Democrats hopeful as early returns put Oklahoma in Obama’s column

 With early returns showing President Barack Obama headed to a comfortable victory margin in the Oklahoma Democratic Presidential primary, state party leaders said Tuesday night (March 6) they were upbeat.

At a watch party on N. Lincoln Boulevard  in Oklahoma City activists said they would fight for the once-dominant party to make up some of the political and policy ground lost to Republicans in the past two decades.

Wallace Collins, chair of the state Democratic Party, said he believes “we are in good position for November. Their party is in disarray. I recognize that they will come back together to some extent, but I have an opinion that they have been so caustic and negative, some of the words they’ve said about each other in their campaigns and advertisements have, essentially, written political advertisements in favor of the president.”

Collins, a former member of the state House, continued, “It may be hard for them to heal.” Asked if there was one Republican candidate he might prefer over another as the president’s opponent in November, Collins chuckled and said, “I don’t think it matters. Each of them has his own set of baggage.”

Collins does not say there is a “magic number” for unemployment data low enough to assure the president’s reelection.

He told CapitolBeatOK, “Certainly, the lower unemployment goes the better it is for the president and for Democrats. When it was at nine percent and more, his critics said it was impossible for him to get reelected. Now, it is going down almost daily. All of that is good for business and for hiring.”

Collins and other Democrats at the watch party would not peg a target number of legislative seats that might be “in play,” but there is widespread satisfaction at the Democratic victories in two recent special elections – one the retention of a state Senate seat for the party, the other a pick-up of a long-time Democratic seat a Republican had won in 2010.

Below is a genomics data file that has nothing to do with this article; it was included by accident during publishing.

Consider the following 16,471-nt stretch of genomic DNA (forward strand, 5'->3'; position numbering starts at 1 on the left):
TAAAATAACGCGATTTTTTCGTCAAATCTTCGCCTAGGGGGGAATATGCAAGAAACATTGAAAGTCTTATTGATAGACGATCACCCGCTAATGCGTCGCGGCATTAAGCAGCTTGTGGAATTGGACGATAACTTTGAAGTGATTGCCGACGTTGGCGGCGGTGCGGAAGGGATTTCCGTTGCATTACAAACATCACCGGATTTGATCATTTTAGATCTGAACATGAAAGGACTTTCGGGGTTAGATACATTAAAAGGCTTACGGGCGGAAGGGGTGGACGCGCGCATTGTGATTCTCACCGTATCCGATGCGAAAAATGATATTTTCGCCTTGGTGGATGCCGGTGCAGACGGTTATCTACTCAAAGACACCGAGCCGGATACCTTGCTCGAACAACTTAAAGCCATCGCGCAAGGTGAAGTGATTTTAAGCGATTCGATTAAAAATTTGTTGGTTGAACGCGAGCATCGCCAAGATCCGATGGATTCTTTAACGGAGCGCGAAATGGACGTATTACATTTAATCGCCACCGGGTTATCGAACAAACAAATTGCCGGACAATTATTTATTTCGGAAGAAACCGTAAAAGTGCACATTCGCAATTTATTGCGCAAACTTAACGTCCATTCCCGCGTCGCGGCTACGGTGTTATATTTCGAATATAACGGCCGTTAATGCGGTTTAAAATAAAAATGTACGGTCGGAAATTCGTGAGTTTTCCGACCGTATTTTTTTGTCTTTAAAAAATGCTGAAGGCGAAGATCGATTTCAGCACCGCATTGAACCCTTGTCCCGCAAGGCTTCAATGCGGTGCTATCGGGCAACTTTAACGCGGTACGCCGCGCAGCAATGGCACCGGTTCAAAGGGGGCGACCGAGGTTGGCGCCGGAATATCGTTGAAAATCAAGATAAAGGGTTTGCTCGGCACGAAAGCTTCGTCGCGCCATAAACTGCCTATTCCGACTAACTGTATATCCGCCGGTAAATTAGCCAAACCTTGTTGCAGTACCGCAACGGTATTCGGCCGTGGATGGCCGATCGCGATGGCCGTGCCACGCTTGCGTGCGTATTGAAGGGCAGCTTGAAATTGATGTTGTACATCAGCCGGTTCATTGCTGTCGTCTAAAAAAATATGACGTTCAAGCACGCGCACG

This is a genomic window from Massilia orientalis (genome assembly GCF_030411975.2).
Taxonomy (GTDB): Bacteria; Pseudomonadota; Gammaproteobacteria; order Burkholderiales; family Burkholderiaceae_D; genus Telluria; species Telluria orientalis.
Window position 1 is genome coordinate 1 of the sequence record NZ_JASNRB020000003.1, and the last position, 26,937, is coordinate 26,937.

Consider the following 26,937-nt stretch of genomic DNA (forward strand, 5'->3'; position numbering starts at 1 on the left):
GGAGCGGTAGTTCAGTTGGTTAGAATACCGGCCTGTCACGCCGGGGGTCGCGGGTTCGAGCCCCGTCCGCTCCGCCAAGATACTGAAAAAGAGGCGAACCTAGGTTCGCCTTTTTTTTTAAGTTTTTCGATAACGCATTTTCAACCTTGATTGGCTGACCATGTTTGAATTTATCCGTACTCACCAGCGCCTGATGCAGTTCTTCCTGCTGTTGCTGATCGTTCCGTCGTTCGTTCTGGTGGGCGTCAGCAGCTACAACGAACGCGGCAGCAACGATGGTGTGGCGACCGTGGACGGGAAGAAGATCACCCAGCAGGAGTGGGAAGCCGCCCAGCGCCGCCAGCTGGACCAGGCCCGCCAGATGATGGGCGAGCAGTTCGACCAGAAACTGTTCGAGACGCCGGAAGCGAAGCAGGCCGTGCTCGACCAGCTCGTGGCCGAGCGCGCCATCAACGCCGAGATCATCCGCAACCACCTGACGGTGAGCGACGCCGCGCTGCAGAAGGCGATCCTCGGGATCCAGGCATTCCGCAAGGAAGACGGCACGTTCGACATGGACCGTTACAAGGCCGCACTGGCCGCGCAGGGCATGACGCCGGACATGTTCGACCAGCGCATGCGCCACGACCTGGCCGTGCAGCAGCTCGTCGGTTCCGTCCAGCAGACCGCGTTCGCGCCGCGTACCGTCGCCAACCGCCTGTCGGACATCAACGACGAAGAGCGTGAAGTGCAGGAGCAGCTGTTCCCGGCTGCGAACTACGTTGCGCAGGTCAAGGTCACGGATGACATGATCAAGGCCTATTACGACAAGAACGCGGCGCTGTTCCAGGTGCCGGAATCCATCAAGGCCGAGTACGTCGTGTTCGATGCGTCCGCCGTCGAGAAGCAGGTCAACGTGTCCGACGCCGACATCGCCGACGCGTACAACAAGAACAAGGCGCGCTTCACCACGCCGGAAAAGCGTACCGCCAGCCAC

Collins reflected, “We’ve not talked about the legislative races in terms of numbers, but we’re simply trying to gain all we can and get as many good candidates as we can.” He added, “We are in a process of recovery after a long slide down. I’m feeling good here in March as I look ahead.”

At 8 p.m. election night, 547 of the state’s 1,961 precincts had reported. President Obama had 17,431 votes (52.94 percent). Pro-life activist Randall Terry had 6,175 votes (18.75 percent), while perennial candidate Jim Rogers (the party U.S. Senate nominee in 2010) was gaining 5,196 votes (15.78 percent). The balance of the vote was scattered among Bob Ely and Darcy G. Richardson.

Dana Orwig, vice chair of the state party, reflected that as they have watched the Republican primary season, “We in the Oklahoma Democratic Party are feeling a sense of growing excitement over President Obama’s chances for reelection. I am certainly optimistic. People are becoming more aware of the degrees to which both national and local Republicans are overreaching.”

Orwig continued, “The party of smaller government is showing that they aren’t practicing what they preach. We Democrats are feeling good about what we see right now in the economy. I am certainly hopeful about this coming year.”

Betty McElderry, a national committee member, told CapitolBeatOK, “I watched President Obama’s address today and I liked what he had to say. He was realistic about the challenges we still face. He has an unusual ability to recognize where we are and give great hope it’s going to get even better. We still have a ways to go, but we have the right leader to take us forward.”

Trav Robertson, the interim executive director, is a campaign veteran, including a stint in South Carolina, but “this is my first time actually working for the party.” He commented that the Oklahoma primary had “flown under the radar” for some people, but “the Republican candidates are so poor, as Barbara Bush said recently, that we have reasons to feel fairly confident.”

He insisted Democrats would wage contests in Oklahoma advancing “the policies of the future, as opposed to the failed policies of the past.”